The Auditor General says it is regrettable that government is being made to pay contractors more money on road projects because of delayed advanced payments.
This came to light when a team of parliamentary Public Accounts Committee inspected the Chipata-Chadiza-Katete road where works have been halted due to non payment of an advance sum to the contractor.
“According to the report on the audit of road projects under the RDA from 2012 to 2015, over K50 million was being charged as interest on the unsettled interim payment certificates (IPCs) on the Chipata-Chadiza-Katete Road,” said Ellen Chikale, Head of Corporate Communications at the Auditor General’s office.
And Acting PAC chairman, Cornelius Mweetwa observed that charging of standing time charges would result into government spending more than what would initially be required.
“Government is losing colossal sums of money through standing time charges. This was the consequence of not paying contractors on time. Works have stalled on the Chipata-Chadiza-Katete Road and the contractor is charging for standing time from January 7 2015 to date,” Chikale quoted Mweetwa as saying.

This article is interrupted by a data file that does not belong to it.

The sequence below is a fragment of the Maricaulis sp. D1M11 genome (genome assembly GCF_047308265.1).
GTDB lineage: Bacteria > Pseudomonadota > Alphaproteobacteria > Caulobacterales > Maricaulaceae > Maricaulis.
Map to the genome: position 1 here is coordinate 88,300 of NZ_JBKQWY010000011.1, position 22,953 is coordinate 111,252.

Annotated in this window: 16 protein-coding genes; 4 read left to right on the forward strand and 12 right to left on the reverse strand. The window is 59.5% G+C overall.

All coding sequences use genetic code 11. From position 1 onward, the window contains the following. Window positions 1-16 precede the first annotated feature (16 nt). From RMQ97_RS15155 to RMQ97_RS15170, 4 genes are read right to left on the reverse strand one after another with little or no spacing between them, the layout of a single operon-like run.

“The knock on effect is that tax payers are paying for the standing time charges over and above the principal contract sum. Government must only sign contracts where they are sure that they will pay the contractors on time,” Mweetwa said.
Committee member Kapembwa Simbao wondered if all the parked equipment the contractor was charging for standing time were actually working.
“We are concerned that government may be paying standing time charges on equipment that was obsolete and not working. There is an urgent need to make a thorough assessment of what government must actually be paying for,” he said.
“And Chadiza DC George Phiri emphasised the need for proper planning adding that had the project been properly planned such that resources are put on one stretch of the contract rather than spread on all the four stretches in different directions meaningful progress would have been made.